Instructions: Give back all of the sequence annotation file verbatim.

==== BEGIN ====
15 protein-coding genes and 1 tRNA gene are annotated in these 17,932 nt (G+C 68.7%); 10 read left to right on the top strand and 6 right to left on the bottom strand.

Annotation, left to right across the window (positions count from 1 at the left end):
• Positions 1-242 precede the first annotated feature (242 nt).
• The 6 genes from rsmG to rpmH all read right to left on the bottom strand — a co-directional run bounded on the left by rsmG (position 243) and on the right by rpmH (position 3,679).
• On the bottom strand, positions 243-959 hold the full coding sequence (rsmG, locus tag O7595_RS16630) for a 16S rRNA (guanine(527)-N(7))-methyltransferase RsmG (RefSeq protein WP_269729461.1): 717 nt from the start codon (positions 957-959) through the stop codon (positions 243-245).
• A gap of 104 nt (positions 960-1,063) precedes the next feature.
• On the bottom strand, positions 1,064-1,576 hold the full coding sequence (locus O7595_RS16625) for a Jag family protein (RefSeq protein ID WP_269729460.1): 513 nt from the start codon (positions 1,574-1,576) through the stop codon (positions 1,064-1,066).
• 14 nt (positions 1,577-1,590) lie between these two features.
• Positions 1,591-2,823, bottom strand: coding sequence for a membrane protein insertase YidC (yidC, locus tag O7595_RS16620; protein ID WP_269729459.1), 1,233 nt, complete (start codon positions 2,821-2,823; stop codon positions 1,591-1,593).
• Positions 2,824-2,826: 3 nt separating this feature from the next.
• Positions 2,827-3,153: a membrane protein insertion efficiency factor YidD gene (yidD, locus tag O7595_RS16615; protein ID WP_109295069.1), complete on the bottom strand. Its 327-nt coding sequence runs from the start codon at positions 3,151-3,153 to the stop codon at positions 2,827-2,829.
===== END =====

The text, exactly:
15 protein-coding genes and 1 tRNA gene are annotated in these 17,932 nt (G+C 68.7%); 10 read left to right on the top strand and 6 right to left on the bottom strand.

Annotation, left to right across the window (positions count from 1 at the left end):
• Positions 1-242 precede the first annotated feature (242 nt).
• The 6 genes from rsmG to rpmH all read right to left on the bottom strand — a co-directional run bounded on the left by rsmG (position 243) and on the right by rpmH (position 3,679).
• On the bottom strand, positions 243-959 hold the full coding sequence (rsmG, locus tag O7595_RS16630) for a 16S rRNA (guanine(527)-N(7))-methyltransferase RsmG (RefSeq protein WP_269729461.1): 717 nt from the start codon (positions 957-959) through the stop codon (positions 243-245).
• A gap of 104 nt (positions 960-1,063) precedes the next feature.
• On the bottom strand, positions 1,064-1,576 hold the full coding sequence (locus O7595_RS16625) for a Jag family protein (RefSeq protein ID WP_269729460.1): 513 nt from the start codon (positions 1,574-1,576) through the stop codon (positions 1,064-1,066).
• 14 nt (positions 1,577-1,590) lie between these two features.
• Positions 1,591-2,823, bottom strand: coding sequence for a membrane protein insertase YidC (yidC, locus tag O7595_RS16620; protein ID WP_269729459.1), 1,233 nt, complete (start codon positions 2,821-2,823; stop codon positions 1,591-1,593).
• Positions 2,824-2,826: 3 nt separating this feature from the next.
• Positions 2,827-3,153: a membrane protein insertion efficiency factor YidD gene (yidD, locus tag O7595_RS16615; protein ID WP_109295069.1), complete on the bottom strand. Its 327-nt coding sequence runs from the start codon at positions 3,151-3,153 to the stop codon at positions 2,827-2,829.